Learning to Breathe While Returning to Laos

© Alison Wright

Each day that I spent writing my book, “Learning to Breathe, One Woman’s Journey of Spirit and Survival” was a reminder that I am alive because of the benevolence of strangers. This realization was what inspired me to start my foundation, The Faces of Hope fund. It was these strangers that encouraged me to want to give back in some small way to the people and communities that I’ve photographed in.

The Faces of Hope fund works with locally established and Non-Governmental Organizations to help provide fundamental health care and education to children and their communities globally. One of the initial projects of the Faces of Hope Fund was to partner with the non-profit organization Doctor to Doctor to help deliver medical supplies to the Kasi Clinic in Laos, which is mentioned in this book. I wanted to somehow repay the people there who had so determinedly worked to save my life that day on January 2, 2000.

Dr. Seng at Kasi clinic in Laos

I have never forgotten that I was saved by a small group of determined individuals who worked in a rural clinic with few resources–– sparse medical equipment and medications, and without sutures, phones, or even beds. My experience there has become a daily touchstone for me, motivating my work as I continue to travel around the world, photographing endangered cultures and documenting issues concerning the human condition. Through their generous time and donations, five physicians from the California-based Doctor to Doctor non-profit organization offered to accompany me to Laos: Dr. Robert Dolgoff and his wife Margarita, Kay Yamagata, Cynthia Nguyen, and Gregg Wheatland. In November 2008 the doctors and I set out for the Kasi clinic with $10,000 worth of medical supplies. Oliver Bandmann accompanied us as our translator.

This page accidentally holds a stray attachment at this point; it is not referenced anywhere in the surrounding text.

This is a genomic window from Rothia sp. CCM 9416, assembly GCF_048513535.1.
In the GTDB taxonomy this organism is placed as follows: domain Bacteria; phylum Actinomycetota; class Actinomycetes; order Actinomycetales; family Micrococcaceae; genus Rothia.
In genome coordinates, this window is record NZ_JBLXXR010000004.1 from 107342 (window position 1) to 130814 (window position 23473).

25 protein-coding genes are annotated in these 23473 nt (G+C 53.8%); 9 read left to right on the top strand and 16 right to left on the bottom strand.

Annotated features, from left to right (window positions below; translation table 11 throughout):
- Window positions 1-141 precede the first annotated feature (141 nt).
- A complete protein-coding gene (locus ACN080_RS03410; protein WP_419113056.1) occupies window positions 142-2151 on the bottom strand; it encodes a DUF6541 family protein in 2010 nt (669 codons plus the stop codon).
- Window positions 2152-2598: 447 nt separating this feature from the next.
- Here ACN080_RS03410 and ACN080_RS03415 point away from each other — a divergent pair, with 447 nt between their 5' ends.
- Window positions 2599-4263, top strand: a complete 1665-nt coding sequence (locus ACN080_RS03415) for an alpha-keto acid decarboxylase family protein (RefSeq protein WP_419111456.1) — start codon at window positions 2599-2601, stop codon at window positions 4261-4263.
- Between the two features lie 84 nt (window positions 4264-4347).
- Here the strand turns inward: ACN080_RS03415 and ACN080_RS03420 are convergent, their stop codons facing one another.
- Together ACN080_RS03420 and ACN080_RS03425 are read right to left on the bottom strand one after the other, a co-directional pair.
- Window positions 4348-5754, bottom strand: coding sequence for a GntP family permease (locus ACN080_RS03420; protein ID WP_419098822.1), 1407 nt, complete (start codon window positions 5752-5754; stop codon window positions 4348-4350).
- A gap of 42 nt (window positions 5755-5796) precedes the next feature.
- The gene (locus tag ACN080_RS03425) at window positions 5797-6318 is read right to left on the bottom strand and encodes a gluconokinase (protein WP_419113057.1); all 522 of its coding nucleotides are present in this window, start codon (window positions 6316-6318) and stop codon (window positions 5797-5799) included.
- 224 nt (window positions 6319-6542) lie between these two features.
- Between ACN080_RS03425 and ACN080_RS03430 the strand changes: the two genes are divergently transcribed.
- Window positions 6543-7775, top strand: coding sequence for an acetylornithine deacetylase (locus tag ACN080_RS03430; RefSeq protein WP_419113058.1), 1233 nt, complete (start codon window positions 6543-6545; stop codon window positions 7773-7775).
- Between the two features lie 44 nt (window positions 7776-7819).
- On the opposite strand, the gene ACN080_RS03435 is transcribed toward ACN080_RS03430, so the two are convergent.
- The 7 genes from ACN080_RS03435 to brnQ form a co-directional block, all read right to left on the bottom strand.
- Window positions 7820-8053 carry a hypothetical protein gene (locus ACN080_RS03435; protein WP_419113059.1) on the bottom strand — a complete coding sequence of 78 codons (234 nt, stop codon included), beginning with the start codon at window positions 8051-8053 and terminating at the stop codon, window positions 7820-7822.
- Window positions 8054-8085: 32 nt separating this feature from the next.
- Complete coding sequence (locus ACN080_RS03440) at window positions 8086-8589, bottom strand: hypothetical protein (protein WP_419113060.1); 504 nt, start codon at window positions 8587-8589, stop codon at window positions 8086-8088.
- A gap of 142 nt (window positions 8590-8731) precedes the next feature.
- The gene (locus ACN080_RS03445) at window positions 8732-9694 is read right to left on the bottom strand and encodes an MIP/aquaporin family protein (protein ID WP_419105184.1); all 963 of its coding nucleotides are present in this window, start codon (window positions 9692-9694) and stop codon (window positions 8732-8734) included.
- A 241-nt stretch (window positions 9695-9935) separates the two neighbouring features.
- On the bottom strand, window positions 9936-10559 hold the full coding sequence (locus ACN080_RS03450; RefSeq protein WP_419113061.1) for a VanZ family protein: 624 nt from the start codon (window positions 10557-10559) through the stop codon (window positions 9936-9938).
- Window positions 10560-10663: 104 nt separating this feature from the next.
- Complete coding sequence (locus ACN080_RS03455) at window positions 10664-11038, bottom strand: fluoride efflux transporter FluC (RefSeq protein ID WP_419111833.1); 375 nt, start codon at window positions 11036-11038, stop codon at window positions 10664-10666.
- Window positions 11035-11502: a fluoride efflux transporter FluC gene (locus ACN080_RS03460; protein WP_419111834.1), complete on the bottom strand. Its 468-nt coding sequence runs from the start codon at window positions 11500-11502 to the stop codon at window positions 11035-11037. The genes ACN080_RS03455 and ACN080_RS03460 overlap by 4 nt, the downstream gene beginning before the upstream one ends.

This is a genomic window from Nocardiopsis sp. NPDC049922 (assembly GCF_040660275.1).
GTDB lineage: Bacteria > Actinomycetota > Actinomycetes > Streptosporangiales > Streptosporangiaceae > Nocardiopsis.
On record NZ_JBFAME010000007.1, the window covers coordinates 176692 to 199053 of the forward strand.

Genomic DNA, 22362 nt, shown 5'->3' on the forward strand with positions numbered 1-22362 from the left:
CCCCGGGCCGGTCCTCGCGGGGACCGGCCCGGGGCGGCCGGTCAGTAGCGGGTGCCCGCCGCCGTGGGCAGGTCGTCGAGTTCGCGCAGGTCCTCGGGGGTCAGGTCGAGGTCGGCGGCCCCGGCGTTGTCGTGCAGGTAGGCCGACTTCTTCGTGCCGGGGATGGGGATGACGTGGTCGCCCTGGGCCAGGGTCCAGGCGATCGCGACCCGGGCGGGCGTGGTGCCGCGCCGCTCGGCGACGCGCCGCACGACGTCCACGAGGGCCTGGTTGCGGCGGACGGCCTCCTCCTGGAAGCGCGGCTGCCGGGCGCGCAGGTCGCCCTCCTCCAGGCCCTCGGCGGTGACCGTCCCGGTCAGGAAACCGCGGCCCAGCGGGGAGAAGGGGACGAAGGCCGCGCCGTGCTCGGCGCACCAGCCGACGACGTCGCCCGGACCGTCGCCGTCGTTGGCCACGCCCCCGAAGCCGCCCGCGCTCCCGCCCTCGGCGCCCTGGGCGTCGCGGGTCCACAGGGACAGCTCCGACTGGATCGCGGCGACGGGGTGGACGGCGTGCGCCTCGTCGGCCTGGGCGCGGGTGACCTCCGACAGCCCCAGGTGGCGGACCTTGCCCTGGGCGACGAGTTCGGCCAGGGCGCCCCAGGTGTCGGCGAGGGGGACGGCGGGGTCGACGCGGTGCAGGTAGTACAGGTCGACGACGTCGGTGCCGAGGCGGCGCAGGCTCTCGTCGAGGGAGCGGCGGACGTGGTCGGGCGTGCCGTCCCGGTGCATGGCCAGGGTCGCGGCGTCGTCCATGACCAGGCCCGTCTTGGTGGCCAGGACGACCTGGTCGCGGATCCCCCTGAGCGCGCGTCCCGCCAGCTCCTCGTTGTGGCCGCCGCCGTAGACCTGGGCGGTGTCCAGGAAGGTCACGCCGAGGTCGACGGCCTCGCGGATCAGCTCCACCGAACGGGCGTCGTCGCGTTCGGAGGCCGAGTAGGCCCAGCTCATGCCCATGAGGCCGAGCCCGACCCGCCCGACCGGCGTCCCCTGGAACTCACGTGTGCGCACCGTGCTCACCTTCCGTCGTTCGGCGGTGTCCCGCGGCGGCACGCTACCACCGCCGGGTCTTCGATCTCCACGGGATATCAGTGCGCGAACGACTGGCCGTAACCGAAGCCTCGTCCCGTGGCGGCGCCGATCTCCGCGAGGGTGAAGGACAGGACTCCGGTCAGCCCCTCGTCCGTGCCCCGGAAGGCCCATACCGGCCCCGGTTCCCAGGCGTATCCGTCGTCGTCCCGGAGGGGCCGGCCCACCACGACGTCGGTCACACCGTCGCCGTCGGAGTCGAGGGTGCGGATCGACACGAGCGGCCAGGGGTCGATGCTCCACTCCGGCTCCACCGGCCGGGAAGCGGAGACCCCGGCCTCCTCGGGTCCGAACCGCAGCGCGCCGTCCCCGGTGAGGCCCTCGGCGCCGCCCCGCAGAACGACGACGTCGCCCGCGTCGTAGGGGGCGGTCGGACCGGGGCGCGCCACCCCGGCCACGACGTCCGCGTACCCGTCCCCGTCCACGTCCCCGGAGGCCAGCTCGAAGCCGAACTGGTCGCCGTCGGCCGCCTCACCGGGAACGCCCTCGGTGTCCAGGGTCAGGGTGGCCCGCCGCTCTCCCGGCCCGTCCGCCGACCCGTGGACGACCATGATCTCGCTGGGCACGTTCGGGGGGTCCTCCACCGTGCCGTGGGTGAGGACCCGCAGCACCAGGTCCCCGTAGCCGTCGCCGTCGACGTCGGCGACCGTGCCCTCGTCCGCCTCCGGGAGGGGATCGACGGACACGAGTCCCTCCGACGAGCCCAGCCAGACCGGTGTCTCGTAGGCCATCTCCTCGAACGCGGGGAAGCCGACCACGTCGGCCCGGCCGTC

Alison returns to Kasi, Laos

We drove the six-hour journey from Luang Prabang in a rented van––no bus for me this time! The roads are in much better condition than during my original journey, for which I was thankful, since there was unseasonal rain, which made the winding roads slick. In the dense fog, we could barely see the outline of nearby limestone mountains. Our driver expertly maneuvered his way along the switchbacks while slowly hugging the interior edges with care. We were all acutely aware of the dangers that this route held.